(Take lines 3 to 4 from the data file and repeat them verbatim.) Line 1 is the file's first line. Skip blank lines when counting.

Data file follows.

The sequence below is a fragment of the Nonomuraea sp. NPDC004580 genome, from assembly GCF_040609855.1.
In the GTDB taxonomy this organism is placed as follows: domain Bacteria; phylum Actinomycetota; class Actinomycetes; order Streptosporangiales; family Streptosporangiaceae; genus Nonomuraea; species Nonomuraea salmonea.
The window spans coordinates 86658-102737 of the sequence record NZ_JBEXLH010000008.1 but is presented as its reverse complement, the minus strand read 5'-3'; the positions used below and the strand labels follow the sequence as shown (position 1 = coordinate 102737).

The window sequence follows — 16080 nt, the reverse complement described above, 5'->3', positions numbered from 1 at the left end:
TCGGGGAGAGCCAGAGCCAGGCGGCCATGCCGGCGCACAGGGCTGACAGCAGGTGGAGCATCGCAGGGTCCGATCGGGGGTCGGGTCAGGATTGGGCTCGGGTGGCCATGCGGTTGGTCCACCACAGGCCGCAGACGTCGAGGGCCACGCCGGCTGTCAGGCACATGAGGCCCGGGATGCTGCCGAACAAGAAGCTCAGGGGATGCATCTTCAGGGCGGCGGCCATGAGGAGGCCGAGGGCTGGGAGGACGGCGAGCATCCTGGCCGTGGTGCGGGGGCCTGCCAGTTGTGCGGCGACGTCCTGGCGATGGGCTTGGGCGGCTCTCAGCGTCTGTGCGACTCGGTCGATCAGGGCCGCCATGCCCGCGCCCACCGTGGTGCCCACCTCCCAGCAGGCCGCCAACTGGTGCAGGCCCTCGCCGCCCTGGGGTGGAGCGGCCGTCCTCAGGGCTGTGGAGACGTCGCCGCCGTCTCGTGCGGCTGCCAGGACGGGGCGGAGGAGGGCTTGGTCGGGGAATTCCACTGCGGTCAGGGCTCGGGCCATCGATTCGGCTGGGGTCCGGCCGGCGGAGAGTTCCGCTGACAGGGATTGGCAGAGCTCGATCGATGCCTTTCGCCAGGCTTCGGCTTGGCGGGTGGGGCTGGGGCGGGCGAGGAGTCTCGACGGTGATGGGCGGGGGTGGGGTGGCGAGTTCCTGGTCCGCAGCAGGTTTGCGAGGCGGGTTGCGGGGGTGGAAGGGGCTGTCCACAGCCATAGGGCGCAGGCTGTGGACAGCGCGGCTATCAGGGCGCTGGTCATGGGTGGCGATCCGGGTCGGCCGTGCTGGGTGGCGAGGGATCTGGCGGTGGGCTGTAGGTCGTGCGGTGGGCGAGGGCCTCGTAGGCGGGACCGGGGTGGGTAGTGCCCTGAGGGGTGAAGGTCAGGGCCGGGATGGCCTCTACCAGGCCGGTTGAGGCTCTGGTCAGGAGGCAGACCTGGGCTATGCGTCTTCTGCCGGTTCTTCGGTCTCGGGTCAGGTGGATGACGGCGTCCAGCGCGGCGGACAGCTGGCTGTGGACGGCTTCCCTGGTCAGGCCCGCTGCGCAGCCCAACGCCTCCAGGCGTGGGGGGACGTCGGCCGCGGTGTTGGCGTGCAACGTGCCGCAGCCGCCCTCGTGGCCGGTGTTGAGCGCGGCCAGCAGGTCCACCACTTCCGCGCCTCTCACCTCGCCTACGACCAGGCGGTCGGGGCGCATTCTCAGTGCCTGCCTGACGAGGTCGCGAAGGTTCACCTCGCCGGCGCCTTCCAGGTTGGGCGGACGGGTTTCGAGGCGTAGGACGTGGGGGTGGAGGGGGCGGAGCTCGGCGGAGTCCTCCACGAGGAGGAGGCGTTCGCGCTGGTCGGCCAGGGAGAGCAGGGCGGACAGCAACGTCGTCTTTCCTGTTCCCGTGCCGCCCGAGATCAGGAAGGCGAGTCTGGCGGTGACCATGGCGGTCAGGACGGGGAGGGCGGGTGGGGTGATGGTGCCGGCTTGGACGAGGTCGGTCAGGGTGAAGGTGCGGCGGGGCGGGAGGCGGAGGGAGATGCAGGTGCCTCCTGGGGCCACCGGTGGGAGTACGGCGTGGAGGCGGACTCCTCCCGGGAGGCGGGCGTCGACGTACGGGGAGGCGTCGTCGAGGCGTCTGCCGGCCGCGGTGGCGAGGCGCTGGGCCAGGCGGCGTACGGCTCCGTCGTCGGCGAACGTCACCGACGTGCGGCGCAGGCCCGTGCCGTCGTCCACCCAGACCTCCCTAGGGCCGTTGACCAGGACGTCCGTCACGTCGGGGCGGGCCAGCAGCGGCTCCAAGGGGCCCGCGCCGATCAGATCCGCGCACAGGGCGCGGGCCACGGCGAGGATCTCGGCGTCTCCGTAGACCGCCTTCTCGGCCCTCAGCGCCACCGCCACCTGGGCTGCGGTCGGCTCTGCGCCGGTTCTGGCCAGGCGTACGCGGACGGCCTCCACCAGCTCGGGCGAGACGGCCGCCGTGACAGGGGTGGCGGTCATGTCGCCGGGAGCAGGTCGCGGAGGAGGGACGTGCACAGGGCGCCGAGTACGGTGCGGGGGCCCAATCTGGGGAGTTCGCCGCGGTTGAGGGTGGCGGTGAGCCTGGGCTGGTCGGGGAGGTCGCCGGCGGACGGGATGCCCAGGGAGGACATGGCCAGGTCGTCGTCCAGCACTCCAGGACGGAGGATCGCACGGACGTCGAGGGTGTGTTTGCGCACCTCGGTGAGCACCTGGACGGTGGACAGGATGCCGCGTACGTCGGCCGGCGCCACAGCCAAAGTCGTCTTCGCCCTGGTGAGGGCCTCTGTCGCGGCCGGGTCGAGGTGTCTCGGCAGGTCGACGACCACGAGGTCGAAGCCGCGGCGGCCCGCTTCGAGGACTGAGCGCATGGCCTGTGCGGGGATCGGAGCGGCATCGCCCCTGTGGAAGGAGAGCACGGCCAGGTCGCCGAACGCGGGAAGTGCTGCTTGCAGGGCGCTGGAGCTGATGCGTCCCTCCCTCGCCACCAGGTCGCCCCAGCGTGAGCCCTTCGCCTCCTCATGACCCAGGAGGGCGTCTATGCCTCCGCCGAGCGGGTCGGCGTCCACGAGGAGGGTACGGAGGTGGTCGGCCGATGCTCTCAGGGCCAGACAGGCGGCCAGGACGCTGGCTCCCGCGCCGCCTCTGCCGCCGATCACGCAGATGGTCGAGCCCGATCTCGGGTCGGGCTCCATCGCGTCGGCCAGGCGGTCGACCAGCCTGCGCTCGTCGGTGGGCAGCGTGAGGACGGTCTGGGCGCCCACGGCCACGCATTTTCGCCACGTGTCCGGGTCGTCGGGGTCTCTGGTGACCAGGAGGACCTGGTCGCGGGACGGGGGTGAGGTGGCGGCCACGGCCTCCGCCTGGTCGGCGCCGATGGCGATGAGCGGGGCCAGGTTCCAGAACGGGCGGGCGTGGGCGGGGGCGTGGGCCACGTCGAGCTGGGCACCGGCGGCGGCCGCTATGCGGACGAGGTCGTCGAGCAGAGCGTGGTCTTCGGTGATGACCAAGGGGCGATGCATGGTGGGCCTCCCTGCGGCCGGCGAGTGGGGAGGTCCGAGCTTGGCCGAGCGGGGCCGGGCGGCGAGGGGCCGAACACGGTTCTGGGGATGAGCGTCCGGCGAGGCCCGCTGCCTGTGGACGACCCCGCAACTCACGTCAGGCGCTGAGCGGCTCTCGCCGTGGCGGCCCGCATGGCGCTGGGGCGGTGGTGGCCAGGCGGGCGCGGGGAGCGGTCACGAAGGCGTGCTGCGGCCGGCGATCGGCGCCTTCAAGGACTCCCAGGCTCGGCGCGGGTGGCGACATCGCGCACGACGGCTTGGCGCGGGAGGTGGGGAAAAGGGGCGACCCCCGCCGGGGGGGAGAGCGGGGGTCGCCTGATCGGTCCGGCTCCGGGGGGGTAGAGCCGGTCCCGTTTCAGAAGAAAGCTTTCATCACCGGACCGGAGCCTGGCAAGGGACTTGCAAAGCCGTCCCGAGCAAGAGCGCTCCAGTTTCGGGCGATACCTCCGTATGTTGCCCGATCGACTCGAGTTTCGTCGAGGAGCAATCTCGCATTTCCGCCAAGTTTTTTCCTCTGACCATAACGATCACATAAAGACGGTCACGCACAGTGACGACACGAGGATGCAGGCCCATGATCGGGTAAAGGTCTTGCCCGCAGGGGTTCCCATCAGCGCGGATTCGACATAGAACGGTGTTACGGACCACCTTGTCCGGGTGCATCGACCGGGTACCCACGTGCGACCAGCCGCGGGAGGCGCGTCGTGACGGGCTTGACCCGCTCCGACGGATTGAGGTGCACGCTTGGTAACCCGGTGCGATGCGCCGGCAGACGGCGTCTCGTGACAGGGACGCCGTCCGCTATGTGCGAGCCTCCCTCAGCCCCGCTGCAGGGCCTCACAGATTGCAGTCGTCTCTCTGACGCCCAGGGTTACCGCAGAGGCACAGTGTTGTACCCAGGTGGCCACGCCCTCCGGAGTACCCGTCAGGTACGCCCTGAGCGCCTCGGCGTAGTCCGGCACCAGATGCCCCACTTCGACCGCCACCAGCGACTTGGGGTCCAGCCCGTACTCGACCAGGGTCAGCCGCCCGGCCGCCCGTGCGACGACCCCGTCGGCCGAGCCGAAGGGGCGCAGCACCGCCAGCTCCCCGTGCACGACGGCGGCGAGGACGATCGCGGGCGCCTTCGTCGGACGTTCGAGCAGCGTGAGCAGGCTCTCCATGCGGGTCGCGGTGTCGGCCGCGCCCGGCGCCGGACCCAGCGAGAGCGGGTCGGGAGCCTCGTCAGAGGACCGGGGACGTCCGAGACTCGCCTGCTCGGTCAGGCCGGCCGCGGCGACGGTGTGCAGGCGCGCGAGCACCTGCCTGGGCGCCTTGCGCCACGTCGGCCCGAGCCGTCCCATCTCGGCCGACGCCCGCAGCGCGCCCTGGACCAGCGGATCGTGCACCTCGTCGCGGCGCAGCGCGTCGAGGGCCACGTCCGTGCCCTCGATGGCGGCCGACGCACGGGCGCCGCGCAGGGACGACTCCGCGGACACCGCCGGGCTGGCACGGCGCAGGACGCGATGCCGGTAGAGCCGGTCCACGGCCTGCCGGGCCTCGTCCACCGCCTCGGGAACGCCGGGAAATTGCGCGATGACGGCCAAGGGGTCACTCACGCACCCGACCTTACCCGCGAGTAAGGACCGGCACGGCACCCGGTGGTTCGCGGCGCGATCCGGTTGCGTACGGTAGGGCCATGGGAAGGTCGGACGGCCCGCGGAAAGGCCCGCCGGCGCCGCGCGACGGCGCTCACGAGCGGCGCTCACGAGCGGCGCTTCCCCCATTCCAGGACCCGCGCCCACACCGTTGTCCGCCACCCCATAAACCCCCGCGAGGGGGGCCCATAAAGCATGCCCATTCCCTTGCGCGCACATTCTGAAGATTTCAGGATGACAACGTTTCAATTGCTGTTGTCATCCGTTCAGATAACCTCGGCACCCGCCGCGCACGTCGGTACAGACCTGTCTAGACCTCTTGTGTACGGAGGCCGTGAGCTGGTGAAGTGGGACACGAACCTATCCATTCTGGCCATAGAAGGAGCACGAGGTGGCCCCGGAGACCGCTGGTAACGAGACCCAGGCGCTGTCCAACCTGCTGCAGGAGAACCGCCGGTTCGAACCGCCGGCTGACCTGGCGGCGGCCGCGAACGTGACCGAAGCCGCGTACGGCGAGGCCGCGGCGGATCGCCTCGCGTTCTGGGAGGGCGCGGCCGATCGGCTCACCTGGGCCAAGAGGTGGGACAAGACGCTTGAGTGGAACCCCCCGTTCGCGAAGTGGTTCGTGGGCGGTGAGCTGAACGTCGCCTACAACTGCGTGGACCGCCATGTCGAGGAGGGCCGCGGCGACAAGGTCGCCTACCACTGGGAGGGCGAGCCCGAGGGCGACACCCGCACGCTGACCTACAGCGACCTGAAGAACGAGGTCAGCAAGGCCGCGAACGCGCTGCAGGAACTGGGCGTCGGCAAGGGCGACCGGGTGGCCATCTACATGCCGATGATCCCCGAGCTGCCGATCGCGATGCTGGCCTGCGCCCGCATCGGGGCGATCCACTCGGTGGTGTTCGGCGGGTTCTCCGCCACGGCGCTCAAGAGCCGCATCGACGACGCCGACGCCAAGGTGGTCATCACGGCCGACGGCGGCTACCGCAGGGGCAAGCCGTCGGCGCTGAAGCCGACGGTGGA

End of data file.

The window spans coordinates 86658-102737 of the sequence record NZ_JBEXLH010000008.1 but is presented as its reverse complement, the minus strand read 5'-3'; the positions used below and the strand labels follow the sequence as shown (position 1 = coordinate 102737).

The window sequence follows — 16080 nt, the reverse complement described above, 5'->3', positions numbered from 1 at the left end: